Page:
I've worked in London and had plenty of business dealings in Europe and it's certainly a cultural norm to have an alcoholic drink if you're out at lunch with friends/co-workers etc. In America though, we almost always had soft drinks or water. Either works fine for me.

Last edited by bensyd; Jan 22, 18 at 10:34 pm
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Old Jan 22, 18, 8:58 pm
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I would guess that you were more aware of your surroundings as you were in a foreign place. Back home, you become 'blind' to the familiar (we all do).

Daytime public drunkenness in Hong Kong seems to me, where I find myself, the young (often teenager) expats who managed to get pissed at LKF and pass out drunk on Central's streets where they are the following morning. When it's not a school night that is. Having said that, there is an old local man who sometimes catches the morning bus I do, who sits quietly quietly sipping his San Mig at 9am. Only notice the smell of his beer; he just fades into the background.
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Old Jan 22, 18, 10:32 pm
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The real observation here is that many (IMO, the majority) Americans are uptight and quite puritanical about alcohol, whereas most of Europe and Australasia is not. A drink at lunch is not uncommon in many parts of the world. Well travelled people know and understand this. Hopefully the OP never goes to Russia....
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Old Jan 22, 18, 11:30 pm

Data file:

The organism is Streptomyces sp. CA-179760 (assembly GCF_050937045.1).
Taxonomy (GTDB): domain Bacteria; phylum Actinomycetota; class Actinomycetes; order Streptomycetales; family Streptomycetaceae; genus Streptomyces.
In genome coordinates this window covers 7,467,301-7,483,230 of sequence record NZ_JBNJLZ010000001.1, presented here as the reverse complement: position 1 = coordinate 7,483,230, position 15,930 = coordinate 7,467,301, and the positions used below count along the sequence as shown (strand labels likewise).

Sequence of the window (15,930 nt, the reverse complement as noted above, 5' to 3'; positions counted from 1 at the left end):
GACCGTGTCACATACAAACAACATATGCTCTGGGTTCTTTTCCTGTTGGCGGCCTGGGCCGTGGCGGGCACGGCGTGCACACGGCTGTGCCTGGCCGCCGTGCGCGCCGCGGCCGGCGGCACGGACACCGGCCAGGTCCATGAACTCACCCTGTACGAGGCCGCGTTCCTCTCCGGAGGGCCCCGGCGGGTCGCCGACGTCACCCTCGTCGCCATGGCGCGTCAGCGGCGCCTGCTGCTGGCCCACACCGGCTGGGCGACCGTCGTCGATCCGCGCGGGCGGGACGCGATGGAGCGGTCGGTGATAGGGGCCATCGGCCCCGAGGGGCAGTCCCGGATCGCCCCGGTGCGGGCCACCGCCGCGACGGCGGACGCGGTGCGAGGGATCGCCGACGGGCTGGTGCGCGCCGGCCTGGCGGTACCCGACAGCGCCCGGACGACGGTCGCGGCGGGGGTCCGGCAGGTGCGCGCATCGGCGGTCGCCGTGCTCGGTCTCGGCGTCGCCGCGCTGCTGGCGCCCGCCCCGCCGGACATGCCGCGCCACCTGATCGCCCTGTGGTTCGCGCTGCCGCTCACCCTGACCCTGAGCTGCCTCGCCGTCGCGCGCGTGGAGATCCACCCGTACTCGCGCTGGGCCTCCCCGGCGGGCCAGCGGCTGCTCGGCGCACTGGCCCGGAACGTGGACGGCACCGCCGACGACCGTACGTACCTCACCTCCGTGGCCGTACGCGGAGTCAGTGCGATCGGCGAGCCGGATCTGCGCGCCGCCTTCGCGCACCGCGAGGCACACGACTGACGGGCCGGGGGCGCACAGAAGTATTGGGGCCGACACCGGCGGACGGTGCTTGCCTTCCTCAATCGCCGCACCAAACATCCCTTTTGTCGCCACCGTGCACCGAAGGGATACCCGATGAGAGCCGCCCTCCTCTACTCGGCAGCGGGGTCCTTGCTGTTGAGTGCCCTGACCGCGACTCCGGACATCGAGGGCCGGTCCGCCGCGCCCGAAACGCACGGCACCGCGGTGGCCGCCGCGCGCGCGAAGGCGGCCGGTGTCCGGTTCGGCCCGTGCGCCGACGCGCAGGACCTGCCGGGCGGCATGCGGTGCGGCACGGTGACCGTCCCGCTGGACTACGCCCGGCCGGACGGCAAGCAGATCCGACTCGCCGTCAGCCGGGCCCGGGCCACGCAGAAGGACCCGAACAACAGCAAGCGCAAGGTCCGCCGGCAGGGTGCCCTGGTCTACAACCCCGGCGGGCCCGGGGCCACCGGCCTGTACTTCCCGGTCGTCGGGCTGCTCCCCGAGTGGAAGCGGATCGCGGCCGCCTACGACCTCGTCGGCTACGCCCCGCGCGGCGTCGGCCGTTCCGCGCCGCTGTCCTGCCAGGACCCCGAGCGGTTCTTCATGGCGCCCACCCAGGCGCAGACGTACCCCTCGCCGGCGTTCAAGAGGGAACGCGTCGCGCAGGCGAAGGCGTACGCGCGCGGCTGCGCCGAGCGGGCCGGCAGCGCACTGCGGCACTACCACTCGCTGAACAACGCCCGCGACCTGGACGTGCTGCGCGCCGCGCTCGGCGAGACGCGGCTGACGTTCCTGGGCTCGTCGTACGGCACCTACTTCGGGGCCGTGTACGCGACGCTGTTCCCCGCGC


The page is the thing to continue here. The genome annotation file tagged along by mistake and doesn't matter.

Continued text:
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Yea quite true.
In the USA and Asia, very few people drink during lunch, even on holiday.
They drink at night but almost everyone around the world do.

Probably a different culture in Aus and in Europe.
Never been to Russia but heard stories of their love for vodka.



Originally Posted by JamesBigglesworth View Post
The real observation here is that many (IMO, the majority) Americans are uptight and quite puritanical about alcohol, whereas most of Europe and Australasia is not. A drink at lunch is not uncommon in many parts of the world. Well travelled people know and understand this. Hopefully the OP never goes to Russia....
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Old Jan 23, 18, 1:44 am
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Another thing to consider is public transportation exposes you to a lot more people than your typical automobile commute (which many Americans are used to). Odds are you'll notice some outliers at some point.
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Old Jan 28, 18, 5:31 pm
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Originally Posted by CPMaverick View Post
Another thing to consider is public transportation exposes you to a lot more people than your typical automobile commute (which many Americans are used to). Odds are you'll notice some outliers at some point.